Should there be a personal income wealth cap of $100 million in the US?
While it may be upsetting to hear that in 2018, Jeff Bezos (net worth of $110B) made more in 10 seconds than half of Amazon’s employees made in a year, the fact is that nearly all his earnings were due to an increase in the value of his Amazon stock and other assets. Bezos’ annual salary is only $81,840, and many other super-wealthy individuals take little or no pay. Their net worth comes from assets and investments, not wages. Not much has changed since then.
No matter how ridiculous his net worth gets, the fact is that Bezos earned that money. All of his hard work and the risks involved in starting this company and expanding to several new areas to increase profits are what made Amazon what it is today – a company with several substantial subsidiaries that employed roughly 798,000 globally in 2019. If the U.S. established a wealth cap, perhaps the next genius with a revolutionary technological idea for an enterprise decides to move to another country to develop his business, removing potential jobs and money from the U.S. economy.
One of the main problems with establishing a wealth cap is that it would not achieve the desired result. According to Robert Kiyosaki, “The rich don’t pay taxes.” Despite paying into the federal progressive tax system levied on high-earning households, anyone rich enough to be affected by a wealth-cap law would be smart enough to find ways around it, either through the use of debt, charitable contributions, or existing tax loopholes. Perhaps, a more effective strategy would be closing these loopholes.
Although generally seen as counter to the virtues of capitalism, the excessive gap between the ultra-rich and the middle class and poor demands a new perspective on wealth caps. Most arguments for the absence of wealth caps revolve around the rich being economic drivers for the economy, creating jobs, and spurring investment. Demand for goods and services is what creates jobs and growth, which requires a strong middle class and a more even distribution of personal wealth. Additionally, excess individual wealth is mainly locked into non-liquid assets, which have little impact on the primary economy. Income growth in the USA historically has benefited the rich disproportionately, and tax loopholes favor the rich overwhelmingly.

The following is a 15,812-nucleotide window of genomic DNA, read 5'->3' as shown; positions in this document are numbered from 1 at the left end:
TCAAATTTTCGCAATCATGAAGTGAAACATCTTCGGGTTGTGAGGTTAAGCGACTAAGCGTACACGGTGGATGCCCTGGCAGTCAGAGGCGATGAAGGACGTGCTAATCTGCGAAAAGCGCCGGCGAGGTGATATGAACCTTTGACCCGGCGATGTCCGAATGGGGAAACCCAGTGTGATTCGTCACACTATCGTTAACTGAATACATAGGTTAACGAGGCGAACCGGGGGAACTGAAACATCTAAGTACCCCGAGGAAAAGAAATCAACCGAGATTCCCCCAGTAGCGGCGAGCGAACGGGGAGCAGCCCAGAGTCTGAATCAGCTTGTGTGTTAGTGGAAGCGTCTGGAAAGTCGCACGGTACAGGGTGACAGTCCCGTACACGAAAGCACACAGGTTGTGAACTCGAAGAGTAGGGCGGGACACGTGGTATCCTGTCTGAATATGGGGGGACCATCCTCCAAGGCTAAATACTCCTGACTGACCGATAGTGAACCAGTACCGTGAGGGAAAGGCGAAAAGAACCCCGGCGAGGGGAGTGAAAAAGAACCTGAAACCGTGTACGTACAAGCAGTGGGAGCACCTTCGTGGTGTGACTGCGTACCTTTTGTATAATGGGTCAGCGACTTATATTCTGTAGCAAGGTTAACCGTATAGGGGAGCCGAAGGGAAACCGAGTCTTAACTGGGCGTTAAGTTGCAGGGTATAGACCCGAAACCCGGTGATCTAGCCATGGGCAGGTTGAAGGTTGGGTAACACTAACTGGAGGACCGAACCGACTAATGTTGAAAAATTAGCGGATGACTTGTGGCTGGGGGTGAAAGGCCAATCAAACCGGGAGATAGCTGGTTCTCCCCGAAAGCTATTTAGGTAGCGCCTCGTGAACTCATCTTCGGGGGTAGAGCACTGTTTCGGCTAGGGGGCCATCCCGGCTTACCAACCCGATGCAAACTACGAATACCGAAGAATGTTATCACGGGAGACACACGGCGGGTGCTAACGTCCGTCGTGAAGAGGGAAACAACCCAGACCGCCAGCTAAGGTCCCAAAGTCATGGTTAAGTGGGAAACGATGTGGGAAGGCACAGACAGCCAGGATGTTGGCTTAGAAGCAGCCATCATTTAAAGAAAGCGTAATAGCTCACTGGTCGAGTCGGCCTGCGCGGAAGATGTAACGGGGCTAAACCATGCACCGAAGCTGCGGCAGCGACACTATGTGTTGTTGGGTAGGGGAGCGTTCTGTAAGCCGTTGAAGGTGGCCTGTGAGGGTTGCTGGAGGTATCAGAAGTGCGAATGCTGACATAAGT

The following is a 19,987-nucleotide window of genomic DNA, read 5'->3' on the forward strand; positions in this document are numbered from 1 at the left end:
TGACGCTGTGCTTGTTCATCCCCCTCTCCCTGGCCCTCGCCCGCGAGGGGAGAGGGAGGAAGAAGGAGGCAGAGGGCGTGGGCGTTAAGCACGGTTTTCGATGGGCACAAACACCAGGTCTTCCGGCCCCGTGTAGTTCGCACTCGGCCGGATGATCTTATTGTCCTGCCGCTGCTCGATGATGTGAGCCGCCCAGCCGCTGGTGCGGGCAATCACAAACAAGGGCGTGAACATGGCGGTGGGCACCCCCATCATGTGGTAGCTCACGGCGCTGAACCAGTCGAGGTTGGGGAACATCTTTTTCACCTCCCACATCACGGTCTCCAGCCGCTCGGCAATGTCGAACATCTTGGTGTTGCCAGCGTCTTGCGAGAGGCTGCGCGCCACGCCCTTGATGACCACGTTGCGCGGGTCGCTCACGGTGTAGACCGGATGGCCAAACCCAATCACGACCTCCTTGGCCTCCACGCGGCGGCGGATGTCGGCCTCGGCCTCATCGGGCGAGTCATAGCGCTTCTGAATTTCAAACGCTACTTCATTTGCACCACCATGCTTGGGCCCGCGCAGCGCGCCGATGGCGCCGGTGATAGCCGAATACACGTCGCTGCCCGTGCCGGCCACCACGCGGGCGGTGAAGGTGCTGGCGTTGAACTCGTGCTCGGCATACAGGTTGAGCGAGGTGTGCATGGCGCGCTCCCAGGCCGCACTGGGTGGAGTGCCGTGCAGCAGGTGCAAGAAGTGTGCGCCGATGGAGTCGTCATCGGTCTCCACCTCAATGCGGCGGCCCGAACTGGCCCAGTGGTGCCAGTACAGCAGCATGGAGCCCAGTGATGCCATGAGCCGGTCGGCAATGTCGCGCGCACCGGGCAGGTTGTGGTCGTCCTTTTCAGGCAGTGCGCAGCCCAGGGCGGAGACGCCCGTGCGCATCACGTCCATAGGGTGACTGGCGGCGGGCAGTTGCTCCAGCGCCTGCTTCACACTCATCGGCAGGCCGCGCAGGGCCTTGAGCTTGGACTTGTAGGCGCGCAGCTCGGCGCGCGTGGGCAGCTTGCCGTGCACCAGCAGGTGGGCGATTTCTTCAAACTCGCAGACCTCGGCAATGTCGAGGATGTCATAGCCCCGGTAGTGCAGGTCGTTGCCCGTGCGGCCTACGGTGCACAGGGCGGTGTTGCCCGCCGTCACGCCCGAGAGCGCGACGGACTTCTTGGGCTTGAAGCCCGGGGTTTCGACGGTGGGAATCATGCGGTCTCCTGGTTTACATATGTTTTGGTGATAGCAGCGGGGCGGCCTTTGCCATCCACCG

A reasonable wealth cap, where excess wealth is forfeited to the tax authorities or obligatory investment in government bonds, would have a huge impact on the economy. This would shift tax obligations away from the masses of low and middle-class earners, who could then spend and invest more into the economy by creating demand for goods, services, and jobs, which is the true engine for economic growth. Consumer demand - the overarching driver for the economy - is created by multitudes of individuals buying goods and services, not by ultra-rich individuals.
Most, who oppose a wealth cap, do so out of a belief that free-reign capitalism creates unlimited opportunity. However, the ugly truth is that this is only true for the top 1% of people who own 40% of the wealth in the U.S.
- On January 7, 2021, entrepreneur Elon Musk became the world’s richest man, with a net worth of about $191 billion. He is closely followed by Amazon.com’s Jeff Bezos and Microsoft’s Bill Gates.
- Billions are donated annually from many of the world’s top earners (13 coming from the tech industry).
- 1913 is the year the US enshrined income tax law via the 16th Amendment.
- The U.S. federal tax system is progressive, which means the tax rate varies by the percentage of income earned; larger taxes are applied to higher-income earners, lower taxes to lower-income earners. Some federal taxes are regressive, applying more to lower-income households than higher-income households.